I would like to use the I as a symbol for the electrical current. How can I redefine it, so it is not interpreted as the imaginary unity?

  • $\begingroup$ I thought you guys used J or j? $\endgroup$
    – cormullion
    Jan 11, 2013 at 13:47
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    $\begingroup$ I would strongly recommend against doing so since complex numbers are fundamental in Mathematica. Instead, you should use some other symbol, which you can easily make print as "I" if you so wish. $\endgroup$ Jan 11, 2013 at 13:49
  • $\begingroup$ Yes, we use j for the imaginary unit, and i and I for currents. But if I use I for a current, mathematica interprets it as the imaginary unity. So, how can I get Mathematica to interpret I as my own symbol instead of the imaginary Unit? $\endgroup$
    – Diegos
    Jan 11, 2013 at 13:54
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    $\begingroup$ @Diegos Do you find using \[CapitalIota] unacceptable? If you really want to use raw I I'll show you how, but using it is against my better judgement. $\endgroup$
    – Mr.Wizard
    Jan 11, 2013 at 13:55
  • $\begingroup$ Thank you, I will use capital iota $\endgroup$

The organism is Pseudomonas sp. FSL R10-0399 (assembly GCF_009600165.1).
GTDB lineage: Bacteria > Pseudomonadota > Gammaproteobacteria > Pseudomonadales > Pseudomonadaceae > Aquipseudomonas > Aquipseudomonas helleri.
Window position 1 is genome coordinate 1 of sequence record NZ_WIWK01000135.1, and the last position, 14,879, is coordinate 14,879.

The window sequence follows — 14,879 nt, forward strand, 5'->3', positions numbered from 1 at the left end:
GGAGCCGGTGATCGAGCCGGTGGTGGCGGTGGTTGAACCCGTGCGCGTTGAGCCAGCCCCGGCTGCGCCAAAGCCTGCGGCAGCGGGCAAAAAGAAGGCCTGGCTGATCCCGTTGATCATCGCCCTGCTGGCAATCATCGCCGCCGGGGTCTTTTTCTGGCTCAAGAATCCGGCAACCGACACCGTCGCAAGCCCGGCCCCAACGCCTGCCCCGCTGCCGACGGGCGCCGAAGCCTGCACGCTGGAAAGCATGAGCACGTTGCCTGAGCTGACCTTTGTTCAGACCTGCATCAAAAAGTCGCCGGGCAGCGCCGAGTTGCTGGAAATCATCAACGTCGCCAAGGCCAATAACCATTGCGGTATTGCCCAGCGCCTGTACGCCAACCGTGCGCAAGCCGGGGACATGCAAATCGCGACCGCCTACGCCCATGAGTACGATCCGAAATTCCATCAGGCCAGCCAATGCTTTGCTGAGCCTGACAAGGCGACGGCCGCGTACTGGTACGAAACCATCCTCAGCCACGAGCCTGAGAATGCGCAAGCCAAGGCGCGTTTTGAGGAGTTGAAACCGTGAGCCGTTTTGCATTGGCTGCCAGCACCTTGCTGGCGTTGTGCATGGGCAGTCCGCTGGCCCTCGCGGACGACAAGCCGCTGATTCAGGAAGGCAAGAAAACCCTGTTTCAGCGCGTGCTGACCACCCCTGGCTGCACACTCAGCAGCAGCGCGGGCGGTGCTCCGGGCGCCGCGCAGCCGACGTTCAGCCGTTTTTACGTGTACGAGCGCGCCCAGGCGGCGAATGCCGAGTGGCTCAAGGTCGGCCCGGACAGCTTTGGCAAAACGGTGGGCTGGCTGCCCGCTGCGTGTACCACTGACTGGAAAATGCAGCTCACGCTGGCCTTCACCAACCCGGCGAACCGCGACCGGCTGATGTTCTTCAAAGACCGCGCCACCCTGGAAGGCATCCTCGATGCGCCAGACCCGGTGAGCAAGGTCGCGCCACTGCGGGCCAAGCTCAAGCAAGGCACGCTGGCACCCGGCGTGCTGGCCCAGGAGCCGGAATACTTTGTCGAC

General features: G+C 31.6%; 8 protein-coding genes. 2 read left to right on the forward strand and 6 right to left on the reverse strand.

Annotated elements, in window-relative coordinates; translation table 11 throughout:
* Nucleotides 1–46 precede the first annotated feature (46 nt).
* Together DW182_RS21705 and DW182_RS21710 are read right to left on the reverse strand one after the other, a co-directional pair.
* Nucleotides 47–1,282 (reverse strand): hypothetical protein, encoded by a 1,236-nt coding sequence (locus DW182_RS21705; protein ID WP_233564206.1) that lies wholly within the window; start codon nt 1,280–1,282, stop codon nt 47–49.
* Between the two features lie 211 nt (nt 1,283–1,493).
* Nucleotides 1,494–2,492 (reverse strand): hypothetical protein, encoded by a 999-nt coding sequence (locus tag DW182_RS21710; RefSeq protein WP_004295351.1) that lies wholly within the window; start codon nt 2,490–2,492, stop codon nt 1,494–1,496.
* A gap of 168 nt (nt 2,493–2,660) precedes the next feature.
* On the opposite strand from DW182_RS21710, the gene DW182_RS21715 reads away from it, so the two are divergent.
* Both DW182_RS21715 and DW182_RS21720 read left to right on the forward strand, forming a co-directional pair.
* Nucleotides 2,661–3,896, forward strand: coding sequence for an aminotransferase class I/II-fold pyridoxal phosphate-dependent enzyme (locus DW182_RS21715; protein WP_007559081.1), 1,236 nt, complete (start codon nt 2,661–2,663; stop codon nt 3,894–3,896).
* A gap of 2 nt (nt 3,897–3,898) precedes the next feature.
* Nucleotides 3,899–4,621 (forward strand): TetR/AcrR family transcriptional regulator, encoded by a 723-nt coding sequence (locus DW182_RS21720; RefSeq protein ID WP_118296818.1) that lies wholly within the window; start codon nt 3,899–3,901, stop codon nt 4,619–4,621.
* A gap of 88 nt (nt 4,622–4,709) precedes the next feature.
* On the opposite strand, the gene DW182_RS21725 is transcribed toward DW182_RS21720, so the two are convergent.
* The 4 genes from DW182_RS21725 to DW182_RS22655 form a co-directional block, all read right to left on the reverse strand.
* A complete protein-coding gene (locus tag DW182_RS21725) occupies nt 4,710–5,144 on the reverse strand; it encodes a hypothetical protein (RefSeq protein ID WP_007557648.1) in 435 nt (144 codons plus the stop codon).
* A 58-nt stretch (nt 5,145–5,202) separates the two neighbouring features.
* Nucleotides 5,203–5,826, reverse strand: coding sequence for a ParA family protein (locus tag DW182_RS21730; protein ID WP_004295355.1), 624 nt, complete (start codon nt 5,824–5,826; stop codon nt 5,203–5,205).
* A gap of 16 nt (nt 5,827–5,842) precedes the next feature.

– Diegos
    Jan 11, 2013 at 14:17

1 Answer 1


The short answer is don't do it. Really, it's just not a good idea. You can use other symbols, such as \[CapitalIota] which looks almost exactly like I and is entered with EscIEsc.

If you're really determined you could substitute symbols using $PreRead and MakeBoxes but again I don't recommend it. For example:

MakeBoxes[I, _] := "\[ImaginaryJ]"

MakeBoxes[currentI, _] := "I"

$PreRead = # /. {"I" -> "currentI", "j" -> "I"} &;

Mathematica graphics

  • $\begingroup$ I understand your recomandation Oleksandr, but what sense does it make for Mathematica to permit using j as imaginary unity (typical in electrotechnics), if I is still reserved (so not accessible to symbolise currents)? Consequently using j as imaginary unity, should permit to use I as current $\endgroup$
    – Diegos
    Jan 11, 2013 at 13:57
  • $\begingroup$ @Diegos Mathematica isn't set up to make those kinds of changes, perhaps unfortunately. In the long run you will almost certainly want to find alternatives to what you are describing. $\endgroup$
    – Mr.Wizard
    Jan 11, 2013 at 13:59
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    $\begingroup$ Thank you anyways, I will use capital iota in this case. But it would certainly be an improvement, if in a future time one could replace predefined symbols for one's own computations: something like a "local redefinition bracket". $\endgroup$
    – Diegos
    Jan 11, 2013 at 14:09
  • $\begingroup$ @Diegos I added an example to my answer that may interest you. When you say "local redefinition bracket" do you mean something like Leonid used here? That is possible. $\endgroup$
    – Mr.Wizard
    Jan 11, 2013 at 14:14

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